April 2011
Volume 52, Issue 14
Free
ARVO Annual Meeting Abstract  |   April 2011
Non-invasive Delivery Of Human Insulin Into The Posterior Segment Of The Rabbit Eye Using Photokinetic Transscleral Drug Delivery
Author Affiliations & Notes
  • Bernard F. Godley
    Ophthal & Visual Sciences,
    Univ of Texas Medical Branch, Galveston, Texas
  • Gabriela A. Kulp
    Ophthal & Visual Sciences,
    Univ of Texas Medical Branch, Galveston, Texas
  • Tomasz Wiraszka
    Ophthal & Visual Sciences,
    Univ of Texas Medical Branch, Galveston, Texas
  • Edward R. Kraft
    Anesthesiology,
    Univ of Texas Medical Branch, Galveston, Texas
  • Aristides R. Koutrouvelis
    Anesthesiology,
    Univ of Texas Medical Branch, Galveston, Texas
  • Footnotes
    Commercial Relationships  Bernard F. Godley, inventor (P); Gabriela A. Kulp, inventor (P); Tomasz Wiraszka, None; Edward R. Kraft, inventor (P); Aristides R. Koutrouvelis, inventor (P)
  • Footnotes
    Support  Texas Ignition Fund, research to Prevent Blindness
Investigative Ophthalmology & Visual Science April 2011, Vol.52, 3238. doi:https://doi.org/
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      Bernard F. Godley, Gabriela A. Kulp, Tomasz Wiraszka, Edward R. Kraft, Aristides R. Koutrouvelis; Non-invasive Delivery Of Human Insulin Into The Posterior Segment Of The Rabbit Eye Using Photokinetic Transscleral Drug Delivery. Invest. Ophthalmol. Vis. Sci. 2011;52(14):3238. doi: https://doi.org/.

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      © ARVO (1962-2015); The Authors (2016-present)

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Abstract

Purpose: : Intravitreal needle injection is associated with risks of retinal detachment and infection. The purpose of this study was to determine the feasibility of a novel platform photokinetic technology to deliver drugs into posterior segment of the eye in a noninvasive fashion and assess the degree of irritation from the procedure.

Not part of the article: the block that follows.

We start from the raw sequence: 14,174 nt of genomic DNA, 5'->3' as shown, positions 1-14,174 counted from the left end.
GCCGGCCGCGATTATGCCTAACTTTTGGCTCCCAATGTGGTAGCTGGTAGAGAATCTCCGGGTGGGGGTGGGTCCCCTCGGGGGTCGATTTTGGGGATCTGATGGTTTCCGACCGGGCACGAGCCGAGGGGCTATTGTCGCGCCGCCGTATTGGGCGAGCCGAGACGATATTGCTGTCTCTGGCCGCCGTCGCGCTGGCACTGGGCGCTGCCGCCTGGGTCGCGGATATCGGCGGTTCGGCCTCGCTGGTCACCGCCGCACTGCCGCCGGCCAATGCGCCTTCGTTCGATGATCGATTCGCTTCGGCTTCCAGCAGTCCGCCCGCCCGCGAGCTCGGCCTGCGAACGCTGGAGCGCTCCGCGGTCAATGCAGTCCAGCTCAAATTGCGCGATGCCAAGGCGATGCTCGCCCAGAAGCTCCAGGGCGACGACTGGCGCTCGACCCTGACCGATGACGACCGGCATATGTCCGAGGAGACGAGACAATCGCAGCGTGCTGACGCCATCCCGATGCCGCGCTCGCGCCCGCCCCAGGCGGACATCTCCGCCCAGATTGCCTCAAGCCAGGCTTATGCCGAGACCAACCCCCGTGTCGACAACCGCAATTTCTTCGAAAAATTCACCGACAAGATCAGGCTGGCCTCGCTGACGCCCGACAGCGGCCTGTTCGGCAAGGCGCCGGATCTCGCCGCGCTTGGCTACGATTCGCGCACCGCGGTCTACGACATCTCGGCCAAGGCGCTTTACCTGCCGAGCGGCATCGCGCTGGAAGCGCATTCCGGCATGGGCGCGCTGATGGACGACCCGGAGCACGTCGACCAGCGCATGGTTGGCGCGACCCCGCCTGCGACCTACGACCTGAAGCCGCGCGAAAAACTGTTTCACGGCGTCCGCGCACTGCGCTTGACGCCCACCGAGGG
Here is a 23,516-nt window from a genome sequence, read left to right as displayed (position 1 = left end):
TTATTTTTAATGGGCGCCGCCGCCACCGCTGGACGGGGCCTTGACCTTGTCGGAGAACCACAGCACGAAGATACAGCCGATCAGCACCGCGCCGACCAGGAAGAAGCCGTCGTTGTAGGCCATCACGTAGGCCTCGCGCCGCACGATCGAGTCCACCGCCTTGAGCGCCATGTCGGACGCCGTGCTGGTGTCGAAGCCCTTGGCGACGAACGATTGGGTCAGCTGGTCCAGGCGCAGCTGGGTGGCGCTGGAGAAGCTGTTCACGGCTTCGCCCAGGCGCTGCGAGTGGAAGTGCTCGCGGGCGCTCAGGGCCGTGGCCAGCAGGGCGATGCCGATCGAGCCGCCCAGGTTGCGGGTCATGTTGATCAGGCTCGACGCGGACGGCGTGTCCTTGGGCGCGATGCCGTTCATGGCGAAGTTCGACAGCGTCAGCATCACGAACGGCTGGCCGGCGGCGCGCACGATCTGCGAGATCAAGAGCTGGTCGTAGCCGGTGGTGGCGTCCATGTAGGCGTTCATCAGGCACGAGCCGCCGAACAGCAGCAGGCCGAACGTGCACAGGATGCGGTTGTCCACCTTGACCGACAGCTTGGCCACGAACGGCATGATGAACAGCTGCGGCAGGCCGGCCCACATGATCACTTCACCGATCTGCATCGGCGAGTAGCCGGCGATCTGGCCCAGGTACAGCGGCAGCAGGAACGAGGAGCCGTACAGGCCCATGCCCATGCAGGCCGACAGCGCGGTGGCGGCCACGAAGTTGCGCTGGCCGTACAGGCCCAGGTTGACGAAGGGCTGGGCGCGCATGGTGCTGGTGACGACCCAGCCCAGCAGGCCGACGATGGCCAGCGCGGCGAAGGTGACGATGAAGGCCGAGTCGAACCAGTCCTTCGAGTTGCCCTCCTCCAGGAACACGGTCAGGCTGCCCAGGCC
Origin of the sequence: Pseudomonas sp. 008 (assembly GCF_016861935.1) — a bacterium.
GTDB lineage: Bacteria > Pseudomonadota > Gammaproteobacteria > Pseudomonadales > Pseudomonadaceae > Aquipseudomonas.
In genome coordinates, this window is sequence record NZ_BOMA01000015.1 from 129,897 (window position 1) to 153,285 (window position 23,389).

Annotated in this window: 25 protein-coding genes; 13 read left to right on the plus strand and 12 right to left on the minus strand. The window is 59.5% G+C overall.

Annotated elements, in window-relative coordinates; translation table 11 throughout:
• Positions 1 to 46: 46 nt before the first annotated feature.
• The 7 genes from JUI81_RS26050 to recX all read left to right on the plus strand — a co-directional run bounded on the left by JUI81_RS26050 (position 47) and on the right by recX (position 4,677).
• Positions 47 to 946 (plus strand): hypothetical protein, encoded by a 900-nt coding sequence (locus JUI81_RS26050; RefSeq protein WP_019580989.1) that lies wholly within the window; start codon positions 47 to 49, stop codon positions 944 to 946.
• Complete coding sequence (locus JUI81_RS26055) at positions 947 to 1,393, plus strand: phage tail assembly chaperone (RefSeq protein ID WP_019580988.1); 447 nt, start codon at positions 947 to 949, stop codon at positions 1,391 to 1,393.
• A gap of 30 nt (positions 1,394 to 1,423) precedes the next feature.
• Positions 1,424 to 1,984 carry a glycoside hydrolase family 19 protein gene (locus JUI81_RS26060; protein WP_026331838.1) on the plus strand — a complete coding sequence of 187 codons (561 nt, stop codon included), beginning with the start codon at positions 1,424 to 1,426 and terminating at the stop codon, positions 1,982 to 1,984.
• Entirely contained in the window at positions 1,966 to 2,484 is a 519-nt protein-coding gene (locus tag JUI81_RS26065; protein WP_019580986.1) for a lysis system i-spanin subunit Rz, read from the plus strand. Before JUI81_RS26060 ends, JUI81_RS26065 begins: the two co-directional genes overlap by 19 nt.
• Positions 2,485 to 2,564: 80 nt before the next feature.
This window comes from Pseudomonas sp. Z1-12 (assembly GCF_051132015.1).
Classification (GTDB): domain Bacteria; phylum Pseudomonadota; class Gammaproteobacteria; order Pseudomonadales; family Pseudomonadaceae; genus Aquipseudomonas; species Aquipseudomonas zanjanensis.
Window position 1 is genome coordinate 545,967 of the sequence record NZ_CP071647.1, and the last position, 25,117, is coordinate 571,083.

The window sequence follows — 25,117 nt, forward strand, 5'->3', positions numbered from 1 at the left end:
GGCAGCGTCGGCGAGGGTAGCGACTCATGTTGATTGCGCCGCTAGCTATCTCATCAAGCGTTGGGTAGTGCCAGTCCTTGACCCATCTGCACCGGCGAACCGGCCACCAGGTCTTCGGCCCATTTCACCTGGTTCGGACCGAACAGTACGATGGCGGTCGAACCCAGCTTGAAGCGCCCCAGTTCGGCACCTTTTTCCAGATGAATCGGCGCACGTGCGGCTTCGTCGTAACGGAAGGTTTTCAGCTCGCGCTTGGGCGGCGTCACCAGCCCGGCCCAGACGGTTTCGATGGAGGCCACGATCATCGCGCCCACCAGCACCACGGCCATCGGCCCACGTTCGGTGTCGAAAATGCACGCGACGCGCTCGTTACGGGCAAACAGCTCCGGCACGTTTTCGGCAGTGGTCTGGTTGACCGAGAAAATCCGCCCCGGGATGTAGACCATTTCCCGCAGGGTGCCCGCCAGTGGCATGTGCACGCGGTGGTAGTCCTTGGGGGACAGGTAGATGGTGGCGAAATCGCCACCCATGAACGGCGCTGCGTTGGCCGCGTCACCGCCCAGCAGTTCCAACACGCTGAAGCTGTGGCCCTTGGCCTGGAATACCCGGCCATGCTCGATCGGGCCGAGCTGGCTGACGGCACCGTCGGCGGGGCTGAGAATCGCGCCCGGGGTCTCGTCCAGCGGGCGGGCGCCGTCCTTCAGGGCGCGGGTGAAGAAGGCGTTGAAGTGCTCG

Methods: : In vivo transscleral permeation studies were performed using New Zealand white and Dutch belted rabbits. Human insulin was formulated in a gel containing various concentrations of drug and hyaluronic acid as vehicle and was delivered using a bench built prototype consisting of a 405 nm LED pulsed at 100 cps, embedded in a silicone scleral shell. Treatment was applied for 1 hour, followed by euthanasia, enucleation of both eyes, separation of different of tissue layers and measurement of human insulin content. Eye irritation was assessed via serial slit lamp exams and quantified using modified McDonald-Shaddock system. Tissues were collected for hematoxilyn/eosin staining.

Results: : Human insulin was detected in all tissue layers in the treated eye and to a lesser extent in the contralateral eye in both pigmented and non-pigmented animals. The levels varied by tissue type; the average % of donor insulin recovered in the rabbit were 25.5 ± 3 and 30.8 ±8 respectively. There were no significant differences between the 2 groups in ocular tissue drug distribution. Human insulin was also detected in rabbit serum, up to 11±2 µU/ml.Superficial corneal epithelial defects were the most severe lesions observed and resolved spontaneously by the end of the study. Our experiment did not reveal significant differences in the irritation scores between exposed and unexposed eyes at any time points, up to 96 hours. Similarly, no morphological differences were observed in tissue sections.

Conclusions: : Our experiments showed that human insulin can be delivered successfully to different eye tissues in a noninvasive fashion using PTD. Permeation of insulin into rabbit eye was not affected by pigmentation. Insulin delivery into the rabbit eye was accomplished without significant damage to the eye. PTD may be an alternative approach for posterior segment drug delivery which avoids the disadvantages of intravitreal needle injection.

Keywords: drug toxicity/drug effects • ocular irritancy/toxicity testing • sclera 
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